Myths and Machines, part 8

Pontus Wärnestål
4 min readMay 20, 2024

Welcome back to part 8 of “Myths and Machines,” where we unravel the connections between ancient myth and cutting-edge technology. This time, we dive into the story of the Oracle in Delphi. What can we learn from this story when it comes to our digital oracles in our own time?

(Previous texts: part 1, part 2, part 3, part 4, part 5, part 6, part 7.)

The Oracle of Delphi: Navigating the Ambiguities of AI Predictions

In ancient Greece, the Oracle of Delphi was revered as a conduit to the divine, a priestess who channeled the cryptic wisdom of Apollo. Seated on a tripod over a fissure in the earth, the Pythia, as she was known, delivered prophecies that were often ambiguous and open to myriad interpretations. Leaders and common folk alike sought her guidance, but the true meaning of her words frequently eluded them, leading to misinterpretations that could alter the course of events dramatically.

A painting of the Pythia, the Delphic Oracle, seated on a tripod. She wears a red veil and robe, holding a branch and a dish. Smoke surrounds her as she delivers a prophecy.
By John Collier — Art Gallery of South Australia Website Webpage PictureOld source [1], Public Domain,

The story of the Oracle of Delphi provides a profound metaphor for our modern interactions with generative language models (LLMs), such as those used in artificial intelligence. These sophisticated systems, like the Oracle, produce outputs that can be both enlightening and enigmatic. The challenge lies in distinguishing clear insights from the potential gibberish — navigating the murky waters of AI-generated information without falling prey to false or misleading interpretations.

The Essence and Warning

The Oracle of Delphi symbolizes the complexity and ambiguity inherent in processing and interpreting vast amounts of information. Her cryptic pronouncements reflect the difficulties faced when deriving clear, actionable insights from complex data. This is particularly relevant today, as we grapple with the outputs of advanced generative AI systems, which can sometimes generate hallucinations — false or nonsensical information that appears plausible on the surface but is ultimately misleading. (Note: research suggest that ethylene and ethane can be identified as the pneuma, the prophetic vapor that was responsible for the trancelike state of the priestesses in Delphi during sessions. The oracle actually hallucinated due to the fumes, and this serves as a connection to what large language models do when they produce erroneous information.)

The Risk of Hallucinations in Generative AI

Generative models, trained on diverse and extensive datasets, have an impressive ability to generate human-like text (and images). They can produce everything from poetry to technical explanations, and they have become valuable tools in various fields. However, their outputs can occasionally include hallucinations — fabricated information that is not grounded in the data they were trained on.

Consider a scenario where an AI system is asked to generate a detailed explanation about a historical event. The AI might produce a narrative that includes accurate details alongside invented or erroneous facts. To an untrained eye, this mixture of truth and fiction can be indistinguishable, leading to misinterpretation and the spread of misinformation.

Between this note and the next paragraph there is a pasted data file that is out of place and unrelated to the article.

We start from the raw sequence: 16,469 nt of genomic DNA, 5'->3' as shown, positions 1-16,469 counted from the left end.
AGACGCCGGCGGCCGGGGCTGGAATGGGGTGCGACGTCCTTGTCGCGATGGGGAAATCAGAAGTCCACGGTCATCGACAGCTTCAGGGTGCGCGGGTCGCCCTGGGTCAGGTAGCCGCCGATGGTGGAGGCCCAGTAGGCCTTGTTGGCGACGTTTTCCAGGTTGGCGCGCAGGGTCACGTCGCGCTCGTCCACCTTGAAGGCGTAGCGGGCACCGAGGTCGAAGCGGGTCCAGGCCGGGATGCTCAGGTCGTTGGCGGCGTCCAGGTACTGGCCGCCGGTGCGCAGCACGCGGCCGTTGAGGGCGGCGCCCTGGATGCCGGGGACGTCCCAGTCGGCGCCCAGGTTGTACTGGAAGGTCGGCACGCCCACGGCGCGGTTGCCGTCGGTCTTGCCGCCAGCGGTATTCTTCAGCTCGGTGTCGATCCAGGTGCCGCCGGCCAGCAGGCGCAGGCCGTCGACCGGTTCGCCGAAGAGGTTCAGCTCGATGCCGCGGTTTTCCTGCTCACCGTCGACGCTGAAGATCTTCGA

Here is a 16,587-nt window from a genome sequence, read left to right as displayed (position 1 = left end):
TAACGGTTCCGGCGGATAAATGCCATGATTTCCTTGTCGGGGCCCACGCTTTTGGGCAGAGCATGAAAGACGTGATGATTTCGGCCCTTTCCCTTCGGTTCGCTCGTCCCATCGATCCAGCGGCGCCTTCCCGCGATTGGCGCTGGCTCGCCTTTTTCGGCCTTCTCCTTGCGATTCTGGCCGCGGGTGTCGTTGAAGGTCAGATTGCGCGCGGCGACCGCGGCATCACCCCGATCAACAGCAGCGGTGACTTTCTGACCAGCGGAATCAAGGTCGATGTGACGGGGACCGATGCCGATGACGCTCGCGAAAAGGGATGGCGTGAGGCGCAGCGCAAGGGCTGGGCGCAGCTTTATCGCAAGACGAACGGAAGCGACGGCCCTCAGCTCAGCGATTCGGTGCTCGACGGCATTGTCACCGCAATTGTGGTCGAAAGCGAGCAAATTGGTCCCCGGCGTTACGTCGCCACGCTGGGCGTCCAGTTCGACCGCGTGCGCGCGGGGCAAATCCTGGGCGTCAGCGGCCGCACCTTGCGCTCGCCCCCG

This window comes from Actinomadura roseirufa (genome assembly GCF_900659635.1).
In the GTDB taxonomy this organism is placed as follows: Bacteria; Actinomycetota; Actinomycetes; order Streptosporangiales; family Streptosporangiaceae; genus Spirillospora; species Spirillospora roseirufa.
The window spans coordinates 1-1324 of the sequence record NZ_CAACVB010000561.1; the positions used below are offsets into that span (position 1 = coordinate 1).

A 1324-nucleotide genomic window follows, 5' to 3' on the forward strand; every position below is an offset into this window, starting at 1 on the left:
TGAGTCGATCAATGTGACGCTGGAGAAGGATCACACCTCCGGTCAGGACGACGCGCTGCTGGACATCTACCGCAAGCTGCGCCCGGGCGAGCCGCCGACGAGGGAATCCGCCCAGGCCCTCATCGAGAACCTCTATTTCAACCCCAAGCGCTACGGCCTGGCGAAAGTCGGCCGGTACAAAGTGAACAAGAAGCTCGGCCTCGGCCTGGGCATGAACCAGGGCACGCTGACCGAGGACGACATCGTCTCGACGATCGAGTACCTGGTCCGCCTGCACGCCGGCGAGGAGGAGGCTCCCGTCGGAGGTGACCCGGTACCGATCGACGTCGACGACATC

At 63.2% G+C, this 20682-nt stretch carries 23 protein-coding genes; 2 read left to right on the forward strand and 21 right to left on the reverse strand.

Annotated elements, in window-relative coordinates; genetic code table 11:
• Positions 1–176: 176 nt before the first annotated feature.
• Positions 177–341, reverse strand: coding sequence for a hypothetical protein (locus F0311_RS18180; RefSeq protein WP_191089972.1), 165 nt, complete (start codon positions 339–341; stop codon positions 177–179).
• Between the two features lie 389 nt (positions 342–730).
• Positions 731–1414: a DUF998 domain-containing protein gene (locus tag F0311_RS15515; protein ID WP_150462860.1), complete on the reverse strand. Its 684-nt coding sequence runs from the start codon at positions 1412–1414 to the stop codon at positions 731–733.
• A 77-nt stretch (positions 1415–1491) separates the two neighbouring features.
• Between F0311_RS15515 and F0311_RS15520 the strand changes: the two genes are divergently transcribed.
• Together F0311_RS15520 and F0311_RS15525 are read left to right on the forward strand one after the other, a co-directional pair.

The Challenge of Assessing Truth

The difficulty in assessing what is true and what is merely gibberish from a generative LLM mirrors the challenges faced by those who sought the Oracle’s counsel. Here are some lessons and parallels:

1. Critical Evaluation: Just as those who received the Oracle’s prophecies had to critically evaluate her words, users of AI-generated content must apply rigorous scrutiny. This involves cross-referencing AI outputs with reliable sources and being wary of information that cannot be verified.

2. Understanding Limitations: Recognizing the limitations of AI is crucial. While generative models can simulate understanding and produce coherent text, they do not possess true comprehension. They generate responses based on patterns in data, which can sometimes lead to plausible-sounding but incorrect information.

3. Avoiding Confirmation Bias: The Oracle’s seekers often heard what they wished to hear, rather than the true meaning of her words. Similarly, users of AI must guard against confirmation bias — the tendency to favor information that confirms pre-existing beliefs. It’s essential to approach AI-generated content with an open mind and a critical perspective.

The Importance of Human Oversight

The role of human oversight in interacting with AI cannot be overstated. AI systems can augment our abilities to process and analyze information, but they are not infallible. The story of the Oracle reminds us that human judgment and interpretation are indispensable in navigating complex information landscapes.

Take-Away Message

The tale of the Oracle of Delphi underscores the challenges of interpreting ambiguous information and the risks of misinterpretation. In the context of generative AI, this myth serves as a cautionary tale about the potential for AI systems to produce hallucinations — false or misleading information that can easily be mistaken for truth. As we integrate AI into our decision-making processes, we must remain vigilant, critically evaluate AI outputs, and ensure robust human oversight. By doing so, we can harness the power of AI while mitigating the risks of misinformation and maintaining a clear grasp on reality.

Next Up: Saturn Devouring his Children…

One of the more horrific stories, and which has a real bearing on the future of the Internet. Read on in the final installment of this series on Myths and Machines –›



Pontus Wärnestål

Deputy Professor (PhD) at Halmstad University (Sweden). Father of two. I ride my bike to work.